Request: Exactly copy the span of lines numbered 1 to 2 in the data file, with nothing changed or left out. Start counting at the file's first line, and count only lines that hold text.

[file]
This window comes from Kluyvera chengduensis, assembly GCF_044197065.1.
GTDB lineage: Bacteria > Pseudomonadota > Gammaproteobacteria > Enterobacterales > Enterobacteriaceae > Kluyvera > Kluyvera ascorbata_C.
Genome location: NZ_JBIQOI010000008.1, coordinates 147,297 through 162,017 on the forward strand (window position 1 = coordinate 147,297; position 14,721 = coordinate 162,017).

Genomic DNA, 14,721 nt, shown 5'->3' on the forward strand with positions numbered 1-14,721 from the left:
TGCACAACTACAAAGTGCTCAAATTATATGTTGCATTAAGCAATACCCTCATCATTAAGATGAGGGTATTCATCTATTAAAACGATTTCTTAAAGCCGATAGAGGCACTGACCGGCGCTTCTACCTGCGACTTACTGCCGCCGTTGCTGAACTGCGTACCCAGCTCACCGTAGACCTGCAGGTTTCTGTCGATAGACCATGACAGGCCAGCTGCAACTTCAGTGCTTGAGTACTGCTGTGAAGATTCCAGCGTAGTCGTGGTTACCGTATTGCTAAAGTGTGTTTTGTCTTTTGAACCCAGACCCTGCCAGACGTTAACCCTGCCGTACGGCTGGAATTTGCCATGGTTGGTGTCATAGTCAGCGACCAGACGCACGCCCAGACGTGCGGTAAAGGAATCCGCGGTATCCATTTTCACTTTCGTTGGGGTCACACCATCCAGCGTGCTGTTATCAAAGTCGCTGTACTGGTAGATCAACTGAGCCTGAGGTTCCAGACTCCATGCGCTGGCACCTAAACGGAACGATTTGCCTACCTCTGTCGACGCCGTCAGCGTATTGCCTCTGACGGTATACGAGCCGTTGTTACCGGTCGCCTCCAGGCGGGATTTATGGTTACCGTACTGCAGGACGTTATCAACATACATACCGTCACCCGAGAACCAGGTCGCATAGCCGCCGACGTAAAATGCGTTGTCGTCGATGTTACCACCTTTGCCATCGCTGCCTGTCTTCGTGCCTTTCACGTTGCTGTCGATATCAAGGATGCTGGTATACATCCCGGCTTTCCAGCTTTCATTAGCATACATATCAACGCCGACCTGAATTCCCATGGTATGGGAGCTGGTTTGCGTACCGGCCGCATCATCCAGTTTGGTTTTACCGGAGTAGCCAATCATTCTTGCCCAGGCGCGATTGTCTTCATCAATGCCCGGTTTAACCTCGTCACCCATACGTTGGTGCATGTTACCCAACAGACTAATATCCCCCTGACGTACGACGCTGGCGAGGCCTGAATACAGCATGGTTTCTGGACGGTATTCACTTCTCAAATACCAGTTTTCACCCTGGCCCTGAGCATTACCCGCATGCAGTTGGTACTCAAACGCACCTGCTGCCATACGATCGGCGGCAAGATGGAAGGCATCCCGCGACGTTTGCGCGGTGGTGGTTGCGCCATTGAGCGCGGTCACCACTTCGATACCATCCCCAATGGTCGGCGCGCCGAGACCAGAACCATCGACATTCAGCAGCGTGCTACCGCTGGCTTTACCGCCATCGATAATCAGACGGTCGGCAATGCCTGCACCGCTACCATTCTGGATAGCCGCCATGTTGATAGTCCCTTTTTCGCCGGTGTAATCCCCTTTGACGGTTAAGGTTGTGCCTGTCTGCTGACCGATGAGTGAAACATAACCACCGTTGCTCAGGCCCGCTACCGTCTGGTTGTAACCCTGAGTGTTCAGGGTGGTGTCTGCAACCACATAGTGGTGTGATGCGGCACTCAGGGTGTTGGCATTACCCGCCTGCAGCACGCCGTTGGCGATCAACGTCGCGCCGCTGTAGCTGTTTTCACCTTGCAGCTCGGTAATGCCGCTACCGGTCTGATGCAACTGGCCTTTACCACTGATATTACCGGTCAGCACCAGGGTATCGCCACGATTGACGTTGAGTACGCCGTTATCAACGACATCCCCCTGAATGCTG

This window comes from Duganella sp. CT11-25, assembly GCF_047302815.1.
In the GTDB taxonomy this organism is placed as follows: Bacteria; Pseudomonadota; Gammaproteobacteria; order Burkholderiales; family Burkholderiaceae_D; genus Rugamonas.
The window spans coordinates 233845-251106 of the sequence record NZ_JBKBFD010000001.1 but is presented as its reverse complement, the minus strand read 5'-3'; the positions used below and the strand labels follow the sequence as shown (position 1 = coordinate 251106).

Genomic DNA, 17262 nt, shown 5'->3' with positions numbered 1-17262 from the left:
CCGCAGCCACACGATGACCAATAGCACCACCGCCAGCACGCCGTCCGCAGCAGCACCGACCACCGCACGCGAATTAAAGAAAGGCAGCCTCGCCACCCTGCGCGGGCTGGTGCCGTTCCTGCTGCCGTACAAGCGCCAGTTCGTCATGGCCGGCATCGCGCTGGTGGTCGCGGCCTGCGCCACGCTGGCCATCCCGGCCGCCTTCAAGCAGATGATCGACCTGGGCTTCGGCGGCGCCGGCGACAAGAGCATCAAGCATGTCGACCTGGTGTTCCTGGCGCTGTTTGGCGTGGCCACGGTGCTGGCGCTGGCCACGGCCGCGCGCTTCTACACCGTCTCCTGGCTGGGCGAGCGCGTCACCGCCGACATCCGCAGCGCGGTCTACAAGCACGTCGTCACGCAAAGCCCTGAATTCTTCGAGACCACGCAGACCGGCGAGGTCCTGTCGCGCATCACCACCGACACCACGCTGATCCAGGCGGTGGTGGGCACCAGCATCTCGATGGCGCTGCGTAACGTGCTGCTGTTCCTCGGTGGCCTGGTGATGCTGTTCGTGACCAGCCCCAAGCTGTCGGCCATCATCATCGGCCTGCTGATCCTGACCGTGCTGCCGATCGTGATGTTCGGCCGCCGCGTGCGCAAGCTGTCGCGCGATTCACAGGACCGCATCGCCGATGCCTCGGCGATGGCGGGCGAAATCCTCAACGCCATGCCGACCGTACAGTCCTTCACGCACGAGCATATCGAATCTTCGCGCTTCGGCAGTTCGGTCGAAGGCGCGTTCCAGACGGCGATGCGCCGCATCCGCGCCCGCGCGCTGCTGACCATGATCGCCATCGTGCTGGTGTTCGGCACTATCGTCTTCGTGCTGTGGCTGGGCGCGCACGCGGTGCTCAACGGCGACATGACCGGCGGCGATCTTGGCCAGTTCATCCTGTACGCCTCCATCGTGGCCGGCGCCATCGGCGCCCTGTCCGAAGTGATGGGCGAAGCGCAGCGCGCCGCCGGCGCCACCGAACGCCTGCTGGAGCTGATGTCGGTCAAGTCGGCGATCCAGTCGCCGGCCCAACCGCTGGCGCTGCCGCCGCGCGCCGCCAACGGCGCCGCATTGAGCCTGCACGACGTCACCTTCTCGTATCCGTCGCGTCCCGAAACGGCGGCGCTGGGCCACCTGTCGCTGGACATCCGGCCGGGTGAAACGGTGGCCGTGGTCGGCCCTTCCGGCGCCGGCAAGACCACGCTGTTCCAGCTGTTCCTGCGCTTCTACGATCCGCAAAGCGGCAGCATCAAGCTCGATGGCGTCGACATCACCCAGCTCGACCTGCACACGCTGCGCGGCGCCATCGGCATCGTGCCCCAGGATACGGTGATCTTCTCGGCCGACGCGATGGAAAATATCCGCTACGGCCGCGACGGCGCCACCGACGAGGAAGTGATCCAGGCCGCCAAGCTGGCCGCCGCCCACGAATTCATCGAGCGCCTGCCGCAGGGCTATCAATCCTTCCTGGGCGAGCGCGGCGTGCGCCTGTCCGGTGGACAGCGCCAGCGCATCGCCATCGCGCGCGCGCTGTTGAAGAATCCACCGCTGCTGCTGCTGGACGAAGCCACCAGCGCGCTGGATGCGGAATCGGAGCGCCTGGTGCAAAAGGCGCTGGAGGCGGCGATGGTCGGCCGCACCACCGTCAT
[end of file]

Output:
This window comes from Kluyvera chengduensis, assembly GCF_044197065.1.
GTDB lineage: Bacteria > Pseudomonadota > Gammaproteobacteria > Enterobacterales > Enterobacteriaceae > Kluyvera > Kluyvera ascorbata_C.